Saturday 20 January 2018

Trump-like Caesar just tu Brute for theatre's big sponsors

Gregg Henry, centre, portrays Donald Trump in the role of Julius Caesar, with Tina Benko, far left, as Melania Trump in the role of Caesar's wife Calpurnia (The Public Theatre/AP)
Gregg Henry, centre, portrays Donald Trump in the role of Julius Caesar, with Tina Benko, far left, as Melania Trump in the role of Caesar's wife Calpurnia (The Public Theatre/AP)

New York's Public Theatre is refusing to back down over its production of Julius Caesar that portrays a Donald Trump-like dictator in a business suit and long tie who gets stabbed to death on stage.

Delta Air Lines and Bank of America have pulled their sponsorship of the Public's version of the play, but in a statement the theatre said it stood behind the production.

It said its staging "provoked heated discussion" but "such discussion is exactly the goal of our civically-engaged theatre; this discourse is the basis of a healthy democracy".

The play's director Oskar Eustis delivered a statement before Monday night's performance, which he urged audience members to record on their mobile phones.

He said neither Shakespeare nor the non-profit Public Theatre could "possibly advocate violence as a solution to political problems, and certainly not assassination".

Other defenders included Scott Stringer, the New York City comptroller, who wrote letters to the heads of Delta and Bank of America arguing that dropping their support "sends the wrong message".

He told them: "Art matters. The First Amendment matters. Expression matters" and enclosed copies of the play.

"I hope you enjoy it - it is a classic, in any age," he wrote.

The modern-day Caesar's violent death at the hands of conspirators comes not long after comedian Kathy Griffin was widely condemned for posing for a photograph in which she gripped a bloodied rendering of the US president's head.

Though the Public's version of William Shakespeare's classic play is unchanged from its 400-year-old original, the production portrays Caesar with a gold bathtub and a pouty Slavic wife.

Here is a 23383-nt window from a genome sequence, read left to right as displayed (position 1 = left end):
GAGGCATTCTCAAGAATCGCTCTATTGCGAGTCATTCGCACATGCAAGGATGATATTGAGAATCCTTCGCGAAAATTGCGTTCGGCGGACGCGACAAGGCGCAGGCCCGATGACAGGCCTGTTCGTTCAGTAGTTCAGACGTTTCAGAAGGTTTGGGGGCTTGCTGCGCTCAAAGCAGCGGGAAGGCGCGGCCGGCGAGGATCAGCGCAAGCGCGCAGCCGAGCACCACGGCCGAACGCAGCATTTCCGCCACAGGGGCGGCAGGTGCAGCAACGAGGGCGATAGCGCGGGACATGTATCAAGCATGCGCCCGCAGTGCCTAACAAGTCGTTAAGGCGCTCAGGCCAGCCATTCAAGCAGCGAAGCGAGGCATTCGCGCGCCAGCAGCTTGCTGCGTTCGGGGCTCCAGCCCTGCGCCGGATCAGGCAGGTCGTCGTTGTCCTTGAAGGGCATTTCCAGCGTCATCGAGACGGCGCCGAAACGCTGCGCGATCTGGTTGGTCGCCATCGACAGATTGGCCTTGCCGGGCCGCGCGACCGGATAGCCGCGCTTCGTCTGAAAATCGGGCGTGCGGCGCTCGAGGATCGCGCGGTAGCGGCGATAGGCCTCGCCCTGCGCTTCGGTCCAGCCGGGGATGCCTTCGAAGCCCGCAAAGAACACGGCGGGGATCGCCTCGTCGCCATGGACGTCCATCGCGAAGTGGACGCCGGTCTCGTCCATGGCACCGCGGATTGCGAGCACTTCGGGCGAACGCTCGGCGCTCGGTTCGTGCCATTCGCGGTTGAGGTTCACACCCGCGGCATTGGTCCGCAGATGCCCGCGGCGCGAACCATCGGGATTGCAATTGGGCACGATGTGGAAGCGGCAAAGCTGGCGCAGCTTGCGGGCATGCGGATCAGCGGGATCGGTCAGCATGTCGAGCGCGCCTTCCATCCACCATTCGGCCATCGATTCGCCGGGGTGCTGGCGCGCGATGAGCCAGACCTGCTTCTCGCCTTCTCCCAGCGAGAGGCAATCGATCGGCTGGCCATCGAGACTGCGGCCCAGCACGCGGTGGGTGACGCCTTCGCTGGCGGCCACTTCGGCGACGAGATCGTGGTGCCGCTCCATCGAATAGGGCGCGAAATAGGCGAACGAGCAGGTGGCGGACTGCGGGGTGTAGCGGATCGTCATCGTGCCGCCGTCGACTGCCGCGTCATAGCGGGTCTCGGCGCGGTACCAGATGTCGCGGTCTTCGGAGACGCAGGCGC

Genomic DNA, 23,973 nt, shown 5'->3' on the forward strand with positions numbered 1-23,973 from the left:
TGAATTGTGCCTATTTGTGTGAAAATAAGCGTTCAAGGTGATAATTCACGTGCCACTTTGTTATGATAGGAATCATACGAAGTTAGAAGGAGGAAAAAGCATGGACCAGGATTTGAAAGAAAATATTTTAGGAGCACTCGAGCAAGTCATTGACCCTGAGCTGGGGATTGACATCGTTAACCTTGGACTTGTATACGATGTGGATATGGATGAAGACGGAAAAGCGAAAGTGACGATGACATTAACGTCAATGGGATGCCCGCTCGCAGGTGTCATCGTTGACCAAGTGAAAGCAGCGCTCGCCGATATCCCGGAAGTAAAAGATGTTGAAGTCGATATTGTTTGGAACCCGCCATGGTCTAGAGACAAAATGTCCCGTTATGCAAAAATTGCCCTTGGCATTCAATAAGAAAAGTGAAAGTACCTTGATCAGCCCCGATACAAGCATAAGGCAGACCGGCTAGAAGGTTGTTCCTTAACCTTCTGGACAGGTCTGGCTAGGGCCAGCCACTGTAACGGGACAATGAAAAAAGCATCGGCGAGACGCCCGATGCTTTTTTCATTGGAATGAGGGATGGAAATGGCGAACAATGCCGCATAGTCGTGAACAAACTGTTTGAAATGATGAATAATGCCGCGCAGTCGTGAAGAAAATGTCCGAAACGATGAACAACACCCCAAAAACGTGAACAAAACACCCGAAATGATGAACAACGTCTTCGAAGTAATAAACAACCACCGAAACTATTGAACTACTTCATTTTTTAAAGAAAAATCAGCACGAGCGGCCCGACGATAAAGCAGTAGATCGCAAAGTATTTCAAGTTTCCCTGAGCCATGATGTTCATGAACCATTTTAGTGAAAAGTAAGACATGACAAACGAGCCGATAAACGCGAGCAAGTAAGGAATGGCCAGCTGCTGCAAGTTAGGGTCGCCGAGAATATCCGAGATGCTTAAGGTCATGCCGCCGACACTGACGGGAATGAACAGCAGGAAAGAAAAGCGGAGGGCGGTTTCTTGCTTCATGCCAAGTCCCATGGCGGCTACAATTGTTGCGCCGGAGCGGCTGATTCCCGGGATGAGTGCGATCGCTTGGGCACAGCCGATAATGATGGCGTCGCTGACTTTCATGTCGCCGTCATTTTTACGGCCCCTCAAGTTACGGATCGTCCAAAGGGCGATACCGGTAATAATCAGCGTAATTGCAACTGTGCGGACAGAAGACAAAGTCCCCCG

Mr Trump's name is never mentioned, but the backlash was swift.

On Sunday, Donald Trump Jr retweeted a Fox News story about the play and wrote: "I wonder how much of this 'art' is funded by taxpayers? Serious question, when does 'art' become political speech & does that change things?"

Delta responded by saying "artistic and creative direction crossed the line on the standards of good taste".

Bank of America said the Public chose to present the play "to provoke and offend" without the bank's knowledge.

"Had this intention been made known to us, we would have decided not to sponsor it," it said.

Julius Caesar ends its run on Sunday.

The National Endowment for the Arts, which Republican Mr Trump once proposed eliminating, said while the Public's Shakespeare programming had received its grants in the past, none was awarded for Julius Caesar or for funds supporting the New York State Council on the Arts' grant for the Public.

Theatre lovers were quick to point out that a national tour of Julius Caesar in 2012 by The Acting Company featured a Caesar played by a black actor in a modern business suit who had a resemblance to then-president Barack Obama, a Democrat.

Sponsors of the Guthrie Theatre, including Delta, apparently had no objections when that show landed in Minneapolis.

The Public has long protected its role as a protector of provocative and challenging works, unafraid to mount plays that comment on current events or update Shakespearian plays to explore modern themes.

It has had Mr Trump in its sights before.

The institution birthed the megahit Hamilton, whose cast members implored US vice president-elect Mike Pence last year to support diversity, and where Meryl Streep donned self-tanner and a fat suit last summer to impersonate Mr Trump at a gala fund raiser.

Laurence Maslon, an administrator and arts professor at New York University's Tisch School of the Arts, said it was disingenuous for large corporations that have backed the Public for years and enjoyed co-opting its cool themes to sound alarmed now.

"You've got to know what you're getting into," he said, adding that the Public had "50 years of the most provocative, politically engaged work".

He backed Mr Eustis, saying he was "nothing if not brave".

The Public is not the only theatre project trying to address the advent of Mr Trump.

On Broadway, Jon Jon Briones, who plays the sleazy Engineer in a revival of Miss Saigon, makes a sarcastic reference to the Trump campaign slogan Make America Great Again.

The recent off-Broadway play Building The Wall, by Robert Schenkkan, imagined the country under Mr Trump's campaign promise to detain immigrants living in the country illegally.

Film-maker and activist Michael Moore is bringing a one-man show taking on Mr Trump to Broadway this summer.


Press Association

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